The testimony developed that the claimant had a heart condition which the doctors on both sides agreed made it inadvisable to attempt to remedy his right inguinal hernia by an operation. As time went on, he developed a left inguinal hernia, and a spinal arthritis grew progressively worse. There was no evidence that the injury of July, 1943, which caused the right inguinal hernia, was responsible for the left inguinal hernia, or that it lighted up a pre-existing

 334    HURWITZ v. DEPT. LABOR & IND.      [38 Wn. (2d)

arthritic condition. This is not a case in which an injury within the statutory meaning, lighted up or made active a quiescent or dormant heart, arthritic, or other condition, and the cases of McCormick Lbr. Co. v. Department of Labor & Industries, 7 Wn. (2d) 40, 108 P. (2d) 807, and Long-Bell Lbr. Co. v. Parry, 22 Wn. (2d) 309, 156 P. (2d) 225, cited by claimant, are not in point. Nor is it a case in which an injury can be said to be the proximate cause of some other condition or conditions which cause disability or death (the first link in a causal chain, so to speak), and so the case of Fleischman v. Department of Labor & Industries, 34 Wn. (2d) 631, 209 P. (2d) 363, cited by claimant, likewise has no applicability.

The other case cited by claimant is Clayton v. Department of Labor & Industries, 36 Wn. (2d) 325, 217 P. (2d) 783, and it is in point. There we were concerned with the effect of totally disconnected proximate causes (an injury and old age) on an admitted disability (loss of hearing).

[1] Whether a given disability is the result of injury or or of some other infirmity is normally a question of fact. Jacobson v. Department of Labor & Industries, 37 Wn. (2d) 444, 224 P. (2d) 338. The claimant in the present case requested essentially the same instruction as that requested in the Clayton case, supra. In that case, we held that it was not error to refuse to give the requested instruction, because the trial court had given an instruction which adequately presented the claimant's theory of multiple proximate causes to the jury. We quoted and approved the instruction given on that subject, saying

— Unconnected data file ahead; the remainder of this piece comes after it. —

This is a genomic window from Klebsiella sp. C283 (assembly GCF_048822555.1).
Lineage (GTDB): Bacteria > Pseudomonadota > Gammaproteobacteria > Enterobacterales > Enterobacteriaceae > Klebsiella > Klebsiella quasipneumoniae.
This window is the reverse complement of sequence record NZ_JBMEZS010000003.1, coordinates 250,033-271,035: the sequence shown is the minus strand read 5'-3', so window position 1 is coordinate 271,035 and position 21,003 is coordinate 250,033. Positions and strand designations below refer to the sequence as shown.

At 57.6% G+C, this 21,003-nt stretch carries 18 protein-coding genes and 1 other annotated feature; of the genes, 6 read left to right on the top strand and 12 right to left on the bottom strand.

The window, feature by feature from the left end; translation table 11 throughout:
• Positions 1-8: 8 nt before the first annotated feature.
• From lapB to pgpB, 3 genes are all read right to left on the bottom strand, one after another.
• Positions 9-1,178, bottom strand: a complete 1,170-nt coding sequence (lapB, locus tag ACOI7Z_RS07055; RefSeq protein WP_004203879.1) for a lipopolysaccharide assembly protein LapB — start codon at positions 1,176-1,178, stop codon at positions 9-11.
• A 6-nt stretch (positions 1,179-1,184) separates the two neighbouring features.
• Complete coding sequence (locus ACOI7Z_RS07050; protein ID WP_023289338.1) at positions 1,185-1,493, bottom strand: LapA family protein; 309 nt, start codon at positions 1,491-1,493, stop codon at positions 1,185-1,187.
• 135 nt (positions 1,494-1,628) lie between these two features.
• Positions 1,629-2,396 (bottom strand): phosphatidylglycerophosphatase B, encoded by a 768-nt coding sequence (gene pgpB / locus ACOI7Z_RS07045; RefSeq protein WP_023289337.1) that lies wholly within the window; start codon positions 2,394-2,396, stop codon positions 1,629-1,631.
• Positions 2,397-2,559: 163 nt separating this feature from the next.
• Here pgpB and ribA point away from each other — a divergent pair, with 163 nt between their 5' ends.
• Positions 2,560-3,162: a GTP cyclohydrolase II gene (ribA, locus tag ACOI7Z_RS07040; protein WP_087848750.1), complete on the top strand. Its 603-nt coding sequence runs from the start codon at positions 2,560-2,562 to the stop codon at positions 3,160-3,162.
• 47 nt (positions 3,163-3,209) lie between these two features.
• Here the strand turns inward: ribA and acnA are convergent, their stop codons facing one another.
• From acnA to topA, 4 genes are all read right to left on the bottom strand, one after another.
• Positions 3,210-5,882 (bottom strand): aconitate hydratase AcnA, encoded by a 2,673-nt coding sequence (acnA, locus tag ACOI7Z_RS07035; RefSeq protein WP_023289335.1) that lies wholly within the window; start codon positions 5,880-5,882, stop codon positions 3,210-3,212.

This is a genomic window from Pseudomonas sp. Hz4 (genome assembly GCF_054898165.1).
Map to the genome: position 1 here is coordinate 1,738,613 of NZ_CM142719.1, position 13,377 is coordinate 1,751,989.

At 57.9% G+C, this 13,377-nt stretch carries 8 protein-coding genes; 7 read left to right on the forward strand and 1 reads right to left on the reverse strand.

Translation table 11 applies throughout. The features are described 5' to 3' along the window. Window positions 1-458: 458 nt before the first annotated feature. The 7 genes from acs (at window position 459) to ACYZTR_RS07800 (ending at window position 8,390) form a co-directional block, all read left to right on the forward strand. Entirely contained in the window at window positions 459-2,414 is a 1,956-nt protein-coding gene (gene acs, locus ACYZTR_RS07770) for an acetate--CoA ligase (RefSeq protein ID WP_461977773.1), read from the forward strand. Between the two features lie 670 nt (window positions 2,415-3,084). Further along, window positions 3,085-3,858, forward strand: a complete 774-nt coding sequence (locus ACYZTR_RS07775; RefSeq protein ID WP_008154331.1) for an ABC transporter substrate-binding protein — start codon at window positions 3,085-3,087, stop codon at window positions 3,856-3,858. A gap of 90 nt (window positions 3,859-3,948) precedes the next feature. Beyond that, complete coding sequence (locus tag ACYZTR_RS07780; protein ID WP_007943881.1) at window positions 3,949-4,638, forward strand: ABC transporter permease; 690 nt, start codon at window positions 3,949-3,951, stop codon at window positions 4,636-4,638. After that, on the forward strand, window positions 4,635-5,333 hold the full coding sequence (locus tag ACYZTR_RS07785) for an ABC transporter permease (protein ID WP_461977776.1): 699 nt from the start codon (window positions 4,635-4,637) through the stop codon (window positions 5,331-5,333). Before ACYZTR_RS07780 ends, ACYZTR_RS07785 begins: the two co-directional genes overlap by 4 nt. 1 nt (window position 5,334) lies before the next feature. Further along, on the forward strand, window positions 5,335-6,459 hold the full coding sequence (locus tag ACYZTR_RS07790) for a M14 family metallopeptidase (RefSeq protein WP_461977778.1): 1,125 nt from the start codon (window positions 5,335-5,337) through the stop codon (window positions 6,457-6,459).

". . . the jury were told, in effect, that if they found from a preponderance of the evidence that appellant had suffered an aggravation of his disability as a proximate cause of the accident which had occurred in 1929, then their verdict should be for appellant. This instruction permitted the jury to find for appellant even if his age were found to be a proximate cause of his condition, so long as they also found that the accident was a proximate cause of his condition."

 March 1951]          HURWITZ v. DEPT. LABOR & IND.      335

The claimant says that such an instruction should have been given in the present case so that, regardless of any other proximate causes, if the injury of July, 1943, was a proximate cause of permanent total disability or of a percentage of permanent partial disability higher than that allowed by the joint board, the jury might have found for the claimant.

[2] In this case we find no such instruction, and we agree with the claimant that under the circumstances of this case it should have been given. It was error for the trial court not to submit to the jury the possibility of its finding that the injury of July, 1943, was one of several proximate causes of either (a) permanent total disability or (b) a higher percentage of permanent partial disability than the twenty per cent fixed by the joint board.

The judgment of dismissal entered on the jury's verdict is reversed and set aside, and the cause is remanded for a new trial.

SCHWELLENBACH, C. J., BEALS, DONWORTH, and FINLEY, JJ., concur.